This is the story of a family of seven sisters whose ages span a generation, who grew up during the Depression, and who, each in their own way, moved away from the tiny community of West Liberty, Kentucky, deep in the Appalachian Mountains, to the city of Lexington below. This is a story of women coming of age, of rural to urban migration, and of how personal hardships build the ties of a family. This is a story of heroism-not in a grandiose, earth-shaking way, but through a collection of small acts of sacrifice, courage and generosity. At the center of it all are seven strong willed and colorful women-one family and the fierce bonds that hold them together.
Most of the dominant media images of Appalachia perpetuate long-held misconceptions and continue to dis-empower what is an amazingly strong culture of family and community support. This happens because for too long the region has been denied its own voice. Seven Sisters is an attempt to give the stories of the regions back to its people, celebrating the power of family and community, and overturning stereotypes along the way. What makes "Seven Sisters" unique is that it tells the story of everyday people faced with a series of life's traumas, challenges, and joys and of the ways that the fabric of a family is woven from acts of ordinary heroism.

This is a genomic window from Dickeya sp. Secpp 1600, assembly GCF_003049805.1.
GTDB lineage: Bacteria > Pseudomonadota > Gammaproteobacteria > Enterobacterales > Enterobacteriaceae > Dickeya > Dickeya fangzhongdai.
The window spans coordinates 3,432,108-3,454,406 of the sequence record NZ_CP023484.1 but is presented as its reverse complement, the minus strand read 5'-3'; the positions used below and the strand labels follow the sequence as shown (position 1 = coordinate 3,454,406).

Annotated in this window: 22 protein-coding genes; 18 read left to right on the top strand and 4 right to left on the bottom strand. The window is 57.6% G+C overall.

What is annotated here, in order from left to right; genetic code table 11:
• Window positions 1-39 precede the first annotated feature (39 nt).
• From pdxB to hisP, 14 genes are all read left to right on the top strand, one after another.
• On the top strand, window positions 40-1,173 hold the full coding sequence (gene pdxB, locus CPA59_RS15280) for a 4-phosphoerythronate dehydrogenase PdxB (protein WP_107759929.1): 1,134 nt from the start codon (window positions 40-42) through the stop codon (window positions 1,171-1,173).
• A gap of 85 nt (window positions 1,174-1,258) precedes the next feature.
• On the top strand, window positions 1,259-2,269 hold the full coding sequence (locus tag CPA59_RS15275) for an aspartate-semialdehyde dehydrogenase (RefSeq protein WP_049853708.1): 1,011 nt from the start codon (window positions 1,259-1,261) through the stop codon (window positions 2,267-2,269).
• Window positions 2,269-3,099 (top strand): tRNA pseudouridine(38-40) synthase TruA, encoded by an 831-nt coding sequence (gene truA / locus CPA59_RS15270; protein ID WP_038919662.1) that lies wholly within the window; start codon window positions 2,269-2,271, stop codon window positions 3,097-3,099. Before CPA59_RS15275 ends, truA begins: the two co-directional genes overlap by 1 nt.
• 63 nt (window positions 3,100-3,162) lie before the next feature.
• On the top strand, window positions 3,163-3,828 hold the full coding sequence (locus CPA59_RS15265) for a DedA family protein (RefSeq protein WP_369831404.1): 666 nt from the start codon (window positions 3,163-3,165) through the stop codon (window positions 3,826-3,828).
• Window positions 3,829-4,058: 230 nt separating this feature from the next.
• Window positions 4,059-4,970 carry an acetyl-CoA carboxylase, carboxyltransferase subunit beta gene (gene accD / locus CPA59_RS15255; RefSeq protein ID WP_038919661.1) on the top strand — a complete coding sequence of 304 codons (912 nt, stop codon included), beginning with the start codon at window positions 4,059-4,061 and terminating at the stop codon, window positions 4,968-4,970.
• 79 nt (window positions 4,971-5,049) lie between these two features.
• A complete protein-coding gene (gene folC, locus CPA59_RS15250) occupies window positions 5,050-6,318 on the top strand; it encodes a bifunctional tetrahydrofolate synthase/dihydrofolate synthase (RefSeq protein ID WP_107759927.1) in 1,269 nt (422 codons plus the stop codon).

On a personal note, I feel a strong sense of purpose to
tell this story, as I am a member of the first generation descended from
these sisters. My motivation to record this history is an extension of this
film's main theme-the legacy of these sisters' belief in the power of family,
and in the strength it can give one another and successive generations.
Through examining and recording the lives, hardships, and joys of my family,
I hope to both preserve and strengthen the bonds that hold us together,
as well as tell a fascinating and compelling story.
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